“I can’t believe they’ve made it this far,” she remarked, then looked immediately chastened. “I’m sorry, I shouldn’t have interrupted.”
“On the contrary, I enjoy conversations with my employees.” Especially ones that kept him on his toes, as he suspected she would. The mystery surrounding her was too intriguing to let it go. “You’ve never worked for an astral company, have you?”
“I’ve never worked for any company,” she said, then quickly added, “the gap in my resume is due to…personal reasons. I did have some job offers directly after college but my mother was quite ill. And then, my father.”
“I’m sorry for your loss.” That was what humans said, wasn’t it?
She blinked. “How did you know they died?”
“Your aura. I see their loss like a hole in you.” And that hole was there, a wound at her midsection, where she would have been connected to her mother in the womb. Her pain wasn’t a lie, but it was absent for her bigot father.
“I’m not concerned about your employment history,” he reassured her. “My concern is that the culture of a mortal workplace and the culture of an astral-run workplace is very different. You may have some trouble adjusting.”
“With respect, Mr. Johnson, I can adjust to anything. Especially when something important to me is at stake.”
“This job is that important to you?” he asked, keeping his tone neutral. This was too delicious; he couldn’t spoil the game by letting her know he’d stepped onto the field of play.
“The planet is important to me,” she stated firmly. “I grew up in a family that didn’t appreciate the hard work and sacrifices astral beings made to tear the veil and come to our aid. A family that rejected your gift. Humans have a second chance to save the Earth. I won’t be stubborn enough to refuse it.”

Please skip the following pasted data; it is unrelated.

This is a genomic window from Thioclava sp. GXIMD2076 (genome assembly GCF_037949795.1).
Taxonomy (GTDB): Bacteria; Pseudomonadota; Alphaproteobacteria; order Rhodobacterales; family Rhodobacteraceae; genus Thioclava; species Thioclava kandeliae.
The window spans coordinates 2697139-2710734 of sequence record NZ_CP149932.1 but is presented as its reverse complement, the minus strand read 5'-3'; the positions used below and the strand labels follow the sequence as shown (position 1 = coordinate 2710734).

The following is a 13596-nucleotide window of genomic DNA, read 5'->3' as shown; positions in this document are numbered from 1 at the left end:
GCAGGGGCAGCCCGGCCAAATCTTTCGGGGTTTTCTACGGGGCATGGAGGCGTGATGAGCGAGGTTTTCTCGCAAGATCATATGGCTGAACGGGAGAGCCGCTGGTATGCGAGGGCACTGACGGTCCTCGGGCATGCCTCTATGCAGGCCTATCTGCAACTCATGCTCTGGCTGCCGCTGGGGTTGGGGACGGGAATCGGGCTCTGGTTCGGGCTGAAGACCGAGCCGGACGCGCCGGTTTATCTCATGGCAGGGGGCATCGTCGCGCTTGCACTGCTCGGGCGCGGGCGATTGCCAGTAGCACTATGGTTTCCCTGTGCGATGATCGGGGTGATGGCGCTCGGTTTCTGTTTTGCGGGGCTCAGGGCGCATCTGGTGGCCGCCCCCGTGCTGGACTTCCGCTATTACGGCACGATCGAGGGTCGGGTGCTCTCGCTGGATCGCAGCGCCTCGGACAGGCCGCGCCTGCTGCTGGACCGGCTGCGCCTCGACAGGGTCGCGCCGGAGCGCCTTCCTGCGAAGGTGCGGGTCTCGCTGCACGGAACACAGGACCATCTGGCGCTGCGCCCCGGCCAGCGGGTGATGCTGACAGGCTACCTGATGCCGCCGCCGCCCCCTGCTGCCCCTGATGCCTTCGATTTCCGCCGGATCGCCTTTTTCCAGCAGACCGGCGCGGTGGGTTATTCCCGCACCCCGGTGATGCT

Marcaeus searched her aura for any sign of deception and saw none.
Was she truly there by her own choice?
He made the decision from curiosity alone. “Yes. I think you are the perfect fit for this project. I’ll let Mr. Hobb know. In the meantime, return to HR. They’ll get you an employee ID and give you more information about payroll and parking.”
She stood and put out her hand. It trembled. “Thank you, sir. I appreciate this opportunity.”
When he took her hand, her unease, fear, and deception wound up his arm like a vine. So, she was hiding something. He would have to clear his energy as soon as possible, or her jumpiness would plague him all day. Yet, another feeling grew as she released him. Remorse. Nothing about the lie felt just to her.
What on earth was “Flicka Starr” hiding? And for whom?
She left the room, bright white relief fizzing around the edges of her aura. Marcaeus pulled his cell phone from his jacket pocket and called Hobb. The faun predictably answered on the first ring. “I’m putting her on the bioluminsphere project.”
“So…she isn’t a spy?” Were Hobb in the room, his default bland expression would not have changed but for a few rapid blinks.
“She very well could be.” Marcaeus admitted. “But I’m not sure what the endgame is. This project is so boring and public, however, she’s unlikely to gain anything.”
“Then why keep her on at all?”
“Because we can learn her motives, or at least, Trasket’s motives. Remember what the humans say about keeping their enemies close,” he reminded Hobb.
And after his encounter with Fiona Trasket, Marcaeus couldn’t deny that he would like to keep her a bit closer than the idiom intended.